Hopfield networks (named after the scientist John Hopfield) are a family of recurrent neural networks with bipolar thresholded neurons. Even if they are have replaced by more efficient models, they represent an excellent example of associative memory, based on the shaping of an energy surface. In the following picture, there’s the generic schema of a Hopfield network with 3 neurons:
Conventionally the synaptic weights obey the following conditions:
If we have N neurons, also the generic input vector must be N-dimension and bipolar (-1 and 1 values).The activation function for each neuron is hence defined as:
In the previous formula the threshold for each neuron is represented by θ (a common value is 0, that implies a strong symmetry). Contrary to MLP, in this kind of networks, there’s no separation between input and output layers. Each unit can receive its input value, processes it and outputs the result. According to the original theory, it’s possible to update the network in two ways:
- Synchronous: all units compute their activation at the same time
- Asynchronous: the units compute the activations following a fixed or random sequence
The first approach is less biologically plausible and most of the efforts were focused on the second strategy. At this point, it’s useful to introduce another concept, which is peculiar to this kind of networks: an energy function. We can define the energy of a Hopfield network as:
If the weights are null and no input is applied, E = 0, which is the initial condition for every network. However, we need to employ this model as associative memory, therefore our task is to “reshape” the energy surface, so to store the patterns (attractors) in the local minima of E:
To determine the optimal learning rule, we need to consider that a new pattern has to reduce the total energy, finding an existing or a new local minimum that can be representative of its structure. Let’s consider a network that has already stored M patterns. We can rewrite the energy (for simplicity, we can set all threshold to zero) to separate the “old” part from the one due the new pattern:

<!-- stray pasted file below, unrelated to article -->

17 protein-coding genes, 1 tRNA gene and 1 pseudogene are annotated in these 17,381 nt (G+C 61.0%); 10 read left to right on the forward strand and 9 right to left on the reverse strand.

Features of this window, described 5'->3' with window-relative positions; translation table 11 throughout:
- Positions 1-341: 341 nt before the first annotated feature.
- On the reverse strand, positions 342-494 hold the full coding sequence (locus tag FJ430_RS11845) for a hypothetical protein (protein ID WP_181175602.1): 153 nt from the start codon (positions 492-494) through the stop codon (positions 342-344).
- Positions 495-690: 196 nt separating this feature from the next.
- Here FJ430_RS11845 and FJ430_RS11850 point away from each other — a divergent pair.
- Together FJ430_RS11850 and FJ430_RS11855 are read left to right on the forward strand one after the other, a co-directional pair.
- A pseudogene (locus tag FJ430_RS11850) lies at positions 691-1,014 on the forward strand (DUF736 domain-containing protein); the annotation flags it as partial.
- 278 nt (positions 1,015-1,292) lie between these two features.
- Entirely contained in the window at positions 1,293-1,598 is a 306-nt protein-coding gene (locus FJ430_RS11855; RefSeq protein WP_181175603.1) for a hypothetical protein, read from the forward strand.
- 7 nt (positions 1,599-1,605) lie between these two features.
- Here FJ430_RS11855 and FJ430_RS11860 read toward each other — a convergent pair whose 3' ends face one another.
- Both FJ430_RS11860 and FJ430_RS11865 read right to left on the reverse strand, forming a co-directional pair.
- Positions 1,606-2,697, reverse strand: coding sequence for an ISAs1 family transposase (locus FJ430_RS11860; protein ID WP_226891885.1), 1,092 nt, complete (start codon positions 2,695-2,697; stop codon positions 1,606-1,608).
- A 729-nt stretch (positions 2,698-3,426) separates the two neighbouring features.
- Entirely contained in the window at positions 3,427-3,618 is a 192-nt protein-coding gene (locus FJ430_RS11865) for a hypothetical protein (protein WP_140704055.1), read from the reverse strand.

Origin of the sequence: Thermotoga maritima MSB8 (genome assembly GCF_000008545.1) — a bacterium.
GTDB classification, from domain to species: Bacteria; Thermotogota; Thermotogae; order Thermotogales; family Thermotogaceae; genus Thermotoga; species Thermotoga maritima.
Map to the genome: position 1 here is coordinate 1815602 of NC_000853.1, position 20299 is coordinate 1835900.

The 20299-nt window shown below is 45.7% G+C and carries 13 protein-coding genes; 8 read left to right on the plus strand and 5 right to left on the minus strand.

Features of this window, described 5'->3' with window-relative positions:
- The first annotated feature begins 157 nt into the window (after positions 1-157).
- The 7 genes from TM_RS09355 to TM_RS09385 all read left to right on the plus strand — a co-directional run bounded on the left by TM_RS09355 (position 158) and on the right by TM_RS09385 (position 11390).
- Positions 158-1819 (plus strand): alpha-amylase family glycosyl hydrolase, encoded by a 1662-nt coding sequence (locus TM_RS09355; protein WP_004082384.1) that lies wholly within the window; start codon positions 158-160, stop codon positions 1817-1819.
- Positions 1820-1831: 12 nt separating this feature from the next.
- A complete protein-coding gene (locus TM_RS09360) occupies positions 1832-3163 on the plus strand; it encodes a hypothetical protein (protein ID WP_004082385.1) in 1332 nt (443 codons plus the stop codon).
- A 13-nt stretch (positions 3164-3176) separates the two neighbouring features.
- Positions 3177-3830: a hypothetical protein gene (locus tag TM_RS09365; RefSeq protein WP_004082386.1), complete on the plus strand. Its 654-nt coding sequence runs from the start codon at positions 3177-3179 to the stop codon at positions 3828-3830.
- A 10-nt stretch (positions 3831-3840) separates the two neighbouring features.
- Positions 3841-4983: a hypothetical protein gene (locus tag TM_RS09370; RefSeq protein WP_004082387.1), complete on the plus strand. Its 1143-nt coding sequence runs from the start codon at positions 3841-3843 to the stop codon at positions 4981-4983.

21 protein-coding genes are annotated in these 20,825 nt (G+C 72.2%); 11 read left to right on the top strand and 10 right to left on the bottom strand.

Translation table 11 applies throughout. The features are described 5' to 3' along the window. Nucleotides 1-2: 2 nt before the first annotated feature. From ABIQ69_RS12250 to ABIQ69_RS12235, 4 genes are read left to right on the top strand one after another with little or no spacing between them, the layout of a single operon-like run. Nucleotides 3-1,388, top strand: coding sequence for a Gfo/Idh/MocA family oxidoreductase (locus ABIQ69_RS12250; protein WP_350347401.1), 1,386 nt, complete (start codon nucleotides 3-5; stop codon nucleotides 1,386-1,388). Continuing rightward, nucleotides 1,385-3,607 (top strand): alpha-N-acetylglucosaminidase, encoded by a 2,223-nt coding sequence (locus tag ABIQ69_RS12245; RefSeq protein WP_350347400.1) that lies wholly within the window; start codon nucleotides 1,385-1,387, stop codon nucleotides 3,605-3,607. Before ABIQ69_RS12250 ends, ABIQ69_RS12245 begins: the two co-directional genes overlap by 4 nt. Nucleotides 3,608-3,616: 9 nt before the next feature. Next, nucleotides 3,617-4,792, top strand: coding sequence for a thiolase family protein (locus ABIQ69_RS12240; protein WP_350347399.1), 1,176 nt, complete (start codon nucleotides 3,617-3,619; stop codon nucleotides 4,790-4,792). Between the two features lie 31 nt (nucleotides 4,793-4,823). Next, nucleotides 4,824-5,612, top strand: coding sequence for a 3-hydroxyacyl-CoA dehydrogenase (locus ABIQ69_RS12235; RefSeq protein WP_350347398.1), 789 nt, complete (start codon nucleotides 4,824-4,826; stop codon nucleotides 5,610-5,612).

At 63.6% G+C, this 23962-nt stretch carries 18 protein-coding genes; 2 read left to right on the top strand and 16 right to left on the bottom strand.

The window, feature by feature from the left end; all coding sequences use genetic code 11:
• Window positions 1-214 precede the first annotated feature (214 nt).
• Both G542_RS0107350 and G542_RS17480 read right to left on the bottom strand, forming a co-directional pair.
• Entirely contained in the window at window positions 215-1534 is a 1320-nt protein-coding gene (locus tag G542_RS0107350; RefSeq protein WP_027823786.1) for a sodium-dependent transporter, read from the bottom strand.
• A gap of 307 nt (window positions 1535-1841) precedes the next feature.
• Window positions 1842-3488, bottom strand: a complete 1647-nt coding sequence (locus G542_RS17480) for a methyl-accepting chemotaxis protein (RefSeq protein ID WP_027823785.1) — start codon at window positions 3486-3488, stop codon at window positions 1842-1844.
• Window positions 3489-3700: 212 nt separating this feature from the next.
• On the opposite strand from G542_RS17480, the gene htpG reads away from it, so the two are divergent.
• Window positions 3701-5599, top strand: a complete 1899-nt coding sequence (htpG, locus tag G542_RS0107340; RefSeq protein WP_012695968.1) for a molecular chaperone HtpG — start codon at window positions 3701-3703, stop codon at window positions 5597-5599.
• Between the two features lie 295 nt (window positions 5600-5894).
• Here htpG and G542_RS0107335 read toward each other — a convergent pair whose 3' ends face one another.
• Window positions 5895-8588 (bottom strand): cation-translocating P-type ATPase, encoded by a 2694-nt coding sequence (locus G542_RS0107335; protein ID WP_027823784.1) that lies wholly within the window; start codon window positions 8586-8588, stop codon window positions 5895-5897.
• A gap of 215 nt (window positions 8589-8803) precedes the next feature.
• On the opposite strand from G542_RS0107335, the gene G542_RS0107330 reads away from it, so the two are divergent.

In order to reduce the global energy we need to increase the absolute value of the second term. It’s easy to understand that, choosing:
the second term becomes:
which is always non positive and, therefore, contributes to reduce the total energy. This conclusion allows to define the learning rule for a Hopfield network (which is actually an extended Hebbian rule):
One the worst drawbacks of Hopfield networks is the capacity. In fact, Hertz, Krogh and Palmer (in Introdution to Theory of Neural Computation) have proven that a bipolar network with N>>1 neurons can permanently store max 0.138N patterns (about 14%) with an error probability less than 0.36%. This means, for example, that we at least 138 neurons to store the digits 0 to 9.
Let’s see a simple example written in Python (the code can be vectorized in order to improve the performances) with four basic 4×4 patterns:
The code is available on this GIST:
We have trained the network and proposed a corrupted pattern that has been attracted by the nearest energy local minimum where the original version has been stored:
It’s also possible to implement a stochastic process based on a probability distribution obtained using the sigmoid function. In this case, each neuron (the threshold is set to null) is activated according to the probability:
The parameter ϒ is related to the Boltzmann distribution is normally considered as the reciprocal of the absolute temperature. if T >> 1,ϒ is close to 0 the P is about 0.5. When T decreases,ϒ increases and P approaches to value 1. For our purposes, it’s possible to set it to 1. The process is very similar to the one already explained, with the difference that the activation of a neuron is random. Once P(n=1) has been computed, it’s possible to sample a value from a uniform distribution (for example, between 0 and 1) and check whether the value is less than P(n=1). If it is, the neuron is activated (state = 1) otherwise it’s state is set to -1. The process must be iterated for a fixed number of times or until the pattern becomes stable.
For any further information, I suggest:
- Hertz J.A, Krogh A.S., Palmer R.G, Introduction To The Theory Of Neural Computation, Santa Fe Institute Series
Hebbian Learning is one the most famous learning theories, proposed by the Canadian psychologist Donald Hebb in 1949, many years before his results were confirmed through neuroscientific experiments.